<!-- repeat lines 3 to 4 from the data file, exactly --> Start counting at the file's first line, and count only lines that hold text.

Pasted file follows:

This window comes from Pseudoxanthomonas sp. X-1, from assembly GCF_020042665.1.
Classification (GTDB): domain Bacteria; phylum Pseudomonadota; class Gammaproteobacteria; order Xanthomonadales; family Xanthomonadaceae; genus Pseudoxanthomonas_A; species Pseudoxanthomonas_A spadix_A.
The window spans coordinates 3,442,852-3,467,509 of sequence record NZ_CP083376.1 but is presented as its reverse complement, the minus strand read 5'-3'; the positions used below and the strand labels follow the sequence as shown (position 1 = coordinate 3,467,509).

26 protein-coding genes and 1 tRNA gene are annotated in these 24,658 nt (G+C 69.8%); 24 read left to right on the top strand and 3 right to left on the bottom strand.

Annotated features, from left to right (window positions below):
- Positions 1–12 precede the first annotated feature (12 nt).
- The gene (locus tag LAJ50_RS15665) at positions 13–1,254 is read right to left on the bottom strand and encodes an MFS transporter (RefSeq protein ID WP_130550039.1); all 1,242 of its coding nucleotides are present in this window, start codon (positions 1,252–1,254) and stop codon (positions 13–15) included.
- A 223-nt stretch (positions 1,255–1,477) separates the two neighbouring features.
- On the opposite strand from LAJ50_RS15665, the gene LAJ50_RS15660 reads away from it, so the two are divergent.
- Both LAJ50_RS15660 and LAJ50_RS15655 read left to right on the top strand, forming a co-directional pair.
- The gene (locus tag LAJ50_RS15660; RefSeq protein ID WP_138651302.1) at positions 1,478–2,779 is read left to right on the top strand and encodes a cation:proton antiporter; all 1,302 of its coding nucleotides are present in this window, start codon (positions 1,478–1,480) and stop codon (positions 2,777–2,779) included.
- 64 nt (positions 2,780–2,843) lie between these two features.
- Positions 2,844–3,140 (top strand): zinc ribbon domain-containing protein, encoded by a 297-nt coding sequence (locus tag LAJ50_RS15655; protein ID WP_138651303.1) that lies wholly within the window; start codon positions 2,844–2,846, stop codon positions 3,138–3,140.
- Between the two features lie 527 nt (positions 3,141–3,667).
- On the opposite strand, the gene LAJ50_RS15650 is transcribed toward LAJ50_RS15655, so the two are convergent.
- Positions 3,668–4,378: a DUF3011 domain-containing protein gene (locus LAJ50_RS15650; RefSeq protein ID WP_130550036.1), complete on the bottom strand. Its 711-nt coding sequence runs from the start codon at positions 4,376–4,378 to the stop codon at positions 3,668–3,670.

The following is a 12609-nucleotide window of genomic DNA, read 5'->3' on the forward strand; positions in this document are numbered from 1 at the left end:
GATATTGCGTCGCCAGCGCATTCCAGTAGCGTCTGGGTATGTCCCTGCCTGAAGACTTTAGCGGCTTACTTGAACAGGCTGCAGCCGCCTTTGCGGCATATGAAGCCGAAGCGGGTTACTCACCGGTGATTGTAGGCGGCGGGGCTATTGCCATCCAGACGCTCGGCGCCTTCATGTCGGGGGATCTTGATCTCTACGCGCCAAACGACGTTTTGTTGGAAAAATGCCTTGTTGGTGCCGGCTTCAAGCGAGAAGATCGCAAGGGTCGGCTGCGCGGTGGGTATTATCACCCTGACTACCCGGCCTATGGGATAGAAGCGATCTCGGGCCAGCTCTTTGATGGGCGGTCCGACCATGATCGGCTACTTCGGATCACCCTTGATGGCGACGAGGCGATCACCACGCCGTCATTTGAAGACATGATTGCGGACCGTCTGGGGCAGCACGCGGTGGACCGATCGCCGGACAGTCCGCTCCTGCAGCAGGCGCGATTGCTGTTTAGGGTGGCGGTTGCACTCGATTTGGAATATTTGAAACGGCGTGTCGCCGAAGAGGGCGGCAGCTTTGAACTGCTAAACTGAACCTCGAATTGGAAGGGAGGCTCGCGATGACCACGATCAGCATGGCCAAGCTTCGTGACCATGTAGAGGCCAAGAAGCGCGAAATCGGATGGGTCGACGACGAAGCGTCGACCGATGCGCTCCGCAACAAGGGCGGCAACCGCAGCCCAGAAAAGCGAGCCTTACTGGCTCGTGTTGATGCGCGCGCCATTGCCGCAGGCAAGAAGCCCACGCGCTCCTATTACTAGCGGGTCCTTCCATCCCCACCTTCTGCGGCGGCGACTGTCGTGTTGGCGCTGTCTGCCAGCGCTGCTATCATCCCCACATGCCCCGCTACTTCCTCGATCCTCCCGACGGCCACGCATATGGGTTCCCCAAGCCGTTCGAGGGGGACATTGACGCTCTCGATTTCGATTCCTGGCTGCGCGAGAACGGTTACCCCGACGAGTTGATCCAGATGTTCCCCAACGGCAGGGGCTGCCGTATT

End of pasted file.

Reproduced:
The window spans coordinates 3,442,852-3,467,509 of sequence record NZ_CP083376.1 but is presented as its reverse complement, the minus strand read 5'-3'; the positions used below and the strand labels follow the sequence as shown (position 1 = coordinate 3,467,509).

26 protein-coding genes and 1 tRNA gene are annotated in these 24,658 nt (G+C 69.8%); 24 read left to right on the top strand and 3 right to left on the bottom strand.